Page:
There are only two things that can prompt a man to defy the most brutal of all tyrants and dismiss the threat of death as a flimsy possibility or as a much-awaited moment of personal epiphany: the first is the feeling of reckless heroism and the second is the sense of profound altruism and self-abnegation. The first refers to the youth-like desire to expand one’s personal horizons at all cost and to enlist this feeling of invincibility in the service of a higher purpose and a far more noble goal. The latter on the other hand, is the paragon of self-sacrifice that is so common among the Christian folk, giving a part of one’s self to the indigent and the spiritually needy so that one may carry his or her cross and become whole.
In retrospect, Father Rudy Romano was a fusion of these two. A Redemptorist priest, Rudy was the perfect follower of St. Alphonsus de Liguori, ministering to the destitute and most hapless of Christ and St. Peter’s flock. But being a product of his times, Fr. Rudy was also one of the harshest critics of Martial Law and the conjugal dictatorship then residing in Malacañang.
It is perhaps this unsettling site of a much-respected Catholic, in all his dazzling religious garments, marching in anti-Marcos rallies that has so infuriated the military and the powers-that-be. For on the afternoon of July 11, 1985, Fr. Rudy was abducted by alleged elements of the Military Intelligence Group (MIG) in Labangon, Cebu presumably to silence a man who has long acknowledged the nature of his calling by living and dying in behalf of God’s brethren.
Abducted together with student activist Levi Ybañez, Fr. Rudy’s disappearance and that of the other 1,716 similar cases that have been reported spanning five administrations reflect our capacity for heroism and a wounding reminder of our callousness and national affliction. While some light a candle so as not to curse in the dark, others seek refuge in the bleakness believing that they shall neither be blinded by the radiance nor be burned by the flickering flame.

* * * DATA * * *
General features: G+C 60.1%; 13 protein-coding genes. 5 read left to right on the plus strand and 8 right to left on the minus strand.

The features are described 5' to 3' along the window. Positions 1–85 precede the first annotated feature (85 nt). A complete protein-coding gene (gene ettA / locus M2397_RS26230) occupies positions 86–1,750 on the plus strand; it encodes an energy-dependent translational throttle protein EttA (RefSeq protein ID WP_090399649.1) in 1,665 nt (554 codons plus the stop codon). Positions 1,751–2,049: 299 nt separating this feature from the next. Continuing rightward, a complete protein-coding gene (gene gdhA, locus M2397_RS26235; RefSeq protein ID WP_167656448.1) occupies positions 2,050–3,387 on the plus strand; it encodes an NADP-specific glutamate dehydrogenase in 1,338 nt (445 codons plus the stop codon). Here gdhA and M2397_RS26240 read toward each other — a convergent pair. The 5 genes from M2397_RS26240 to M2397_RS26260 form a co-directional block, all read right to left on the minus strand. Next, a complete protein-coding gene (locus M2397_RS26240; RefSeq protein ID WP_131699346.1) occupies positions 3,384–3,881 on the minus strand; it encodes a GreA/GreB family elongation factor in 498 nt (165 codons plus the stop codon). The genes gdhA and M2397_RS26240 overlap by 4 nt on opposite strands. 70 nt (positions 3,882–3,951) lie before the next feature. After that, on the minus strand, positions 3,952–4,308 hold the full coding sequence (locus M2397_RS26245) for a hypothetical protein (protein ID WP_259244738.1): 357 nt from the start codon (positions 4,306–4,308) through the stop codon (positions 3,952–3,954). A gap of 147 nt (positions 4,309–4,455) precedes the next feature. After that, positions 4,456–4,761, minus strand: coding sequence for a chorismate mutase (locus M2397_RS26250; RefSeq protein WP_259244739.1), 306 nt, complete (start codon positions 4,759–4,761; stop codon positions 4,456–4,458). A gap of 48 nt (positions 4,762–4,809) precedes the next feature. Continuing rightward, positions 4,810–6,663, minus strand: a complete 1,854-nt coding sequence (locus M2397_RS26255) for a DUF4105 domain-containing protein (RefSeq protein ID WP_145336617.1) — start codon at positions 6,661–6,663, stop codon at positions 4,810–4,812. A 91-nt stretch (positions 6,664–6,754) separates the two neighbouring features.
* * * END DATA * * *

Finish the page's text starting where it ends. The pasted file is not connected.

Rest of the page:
Sixteen years has elapsed since then; and neither his fate nor his whereabouts has been divulged by his abductors or by the authorities. It is perhaps truly ironic that a people that prides itself in being the sole Christian nation in the Far East has allowed the disappearance of a Catholic priest along with other Filipino desaparecidos, with most of the case remaining unresolved after more than decade of scrutiny and investigation. Worse, this very same people have elected to the Senate a man who has been allegedly involved in the abduction. Either the Filipino is a people of hypocrites or a nation afflicted with a pervading sense of amnesia. In much the same way, the Good Book not only narrates how Christ asked his disciples to forgive seventy times seven times; but He also speaks of the need for repentance for the sinner to be forgiven. Before there can be forgiveness, there must first be justice.
“He who would be a leader of his people”, says Ninoy Aquino, “must learn to forgive them.” That is easier said than done.
MARY AILEEN BACALSO
FATHER ROSALEO “Rudy” ROMANO
Date of Birth: September 26, 1940
Place of Birth: Manila, Philipines
Name of Father: Gaudencio Romano
Name of Mother: Adelaida
Profession: Catholic Priest, CSsR
Date of Abduction: July 11, 1985
Time of Disappearance: 3:45 PM
Place of Abduction: Tisa, Labangon, Cebu
Status: Still missing
Suspects: Military Intelligence Group (MIG) of the Philippine Army,
under the leadership of Corporal Wilfredo “Boy” Dagatan